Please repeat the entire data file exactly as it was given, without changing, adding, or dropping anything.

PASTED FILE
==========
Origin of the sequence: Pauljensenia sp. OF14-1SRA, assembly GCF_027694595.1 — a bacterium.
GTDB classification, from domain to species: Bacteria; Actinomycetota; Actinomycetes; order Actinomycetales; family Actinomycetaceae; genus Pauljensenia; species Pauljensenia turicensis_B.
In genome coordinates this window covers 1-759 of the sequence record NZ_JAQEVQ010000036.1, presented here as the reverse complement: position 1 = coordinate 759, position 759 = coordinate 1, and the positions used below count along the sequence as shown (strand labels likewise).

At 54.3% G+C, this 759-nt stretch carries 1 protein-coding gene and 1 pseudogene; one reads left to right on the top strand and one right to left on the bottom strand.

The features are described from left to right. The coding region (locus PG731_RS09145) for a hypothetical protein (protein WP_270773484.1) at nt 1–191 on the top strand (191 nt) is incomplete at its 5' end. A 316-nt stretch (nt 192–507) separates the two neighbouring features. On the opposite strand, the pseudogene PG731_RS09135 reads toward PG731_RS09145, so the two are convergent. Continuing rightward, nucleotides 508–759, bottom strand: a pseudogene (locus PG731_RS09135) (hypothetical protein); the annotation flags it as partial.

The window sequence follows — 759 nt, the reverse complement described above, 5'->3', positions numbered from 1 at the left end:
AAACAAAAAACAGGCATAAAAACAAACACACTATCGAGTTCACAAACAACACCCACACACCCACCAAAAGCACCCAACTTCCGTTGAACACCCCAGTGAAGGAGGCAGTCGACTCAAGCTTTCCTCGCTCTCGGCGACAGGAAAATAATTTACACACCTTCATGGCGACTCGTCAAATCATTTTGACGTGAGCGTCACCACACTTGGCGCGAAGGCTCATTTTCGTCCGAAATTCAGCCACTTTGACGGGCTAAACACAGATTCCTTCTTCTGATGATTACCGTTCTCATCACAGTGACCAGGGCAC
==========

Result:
Origin of the sequence: Pauljensenia sp. OF14-1SRA, assembly GCF_027694595.1 — a bacterium.
GTDB classification, from domain to species: Bacteria; Actinomycetota; Actinomycetes; order Actinomycetales; family Actinomycetaceae; genus Pauljensenia; species Pauljensenia turicensis_B.
In genome coordinates this window covers 1-759 of the sequence record NZ_JAQEVQ010000036.1, presented here as the reverse complement: position 1 = coordinate 759, position 759 = coordinate 1, and the positions used below count along the sequence as shown (strand labels likewise).

At 54.3% G+C, this 759-nt stretch carries 1 protein-coding gene and 1 pseudogene; one reads left to right on the top strand and one right to left on the bottom strand.

The features are described from left to right. The coding region (locus PG731_RS09145) for a hypothetical protein (protein WP_270773484.1) at nt 1–191 on the top strand (191 nt) is incomplete at its 5' end. A 316-nt stretch (nt 192–507) separates the two neighbouring features. On the opposite strand, the pseudogene PG731_RS09135 reads toward PG731_RS09145, so the two are convergent. Continuing rightward, nucleotides 508–759, bottom strand: a pseudogene (locus PG731_RS09135) (hypothetical protein); the annotation flags it as partial.

The window sequence follows — 759 nt, the reverse complement described above, 5'->3', positions numbered from 1 at the left end:
AAACAAAAAACAGGCATAAAAACAAACACACTATCGAGTTCACAAACAACACCCACACACCCACCAAAAGCACCCAACTTCCGTTGAACACCCCAGTGAAGGAGGCAGTCGACTCAAGCTTTCCTCGCTCTCGGCGACAGGAAAATAATTTACACACCTTCATGGCGACTCGTCAAATCATTTTGACGTGAGCGTCACCACACTTGGCGCGAAGGCTCATTTTCGTCCGAAATTCAGCCACTTTGACGGGCTAAACACAGATTCCTTCTTCTGATGATTACCGTTCTCATCACAGTGACCAGGGCAC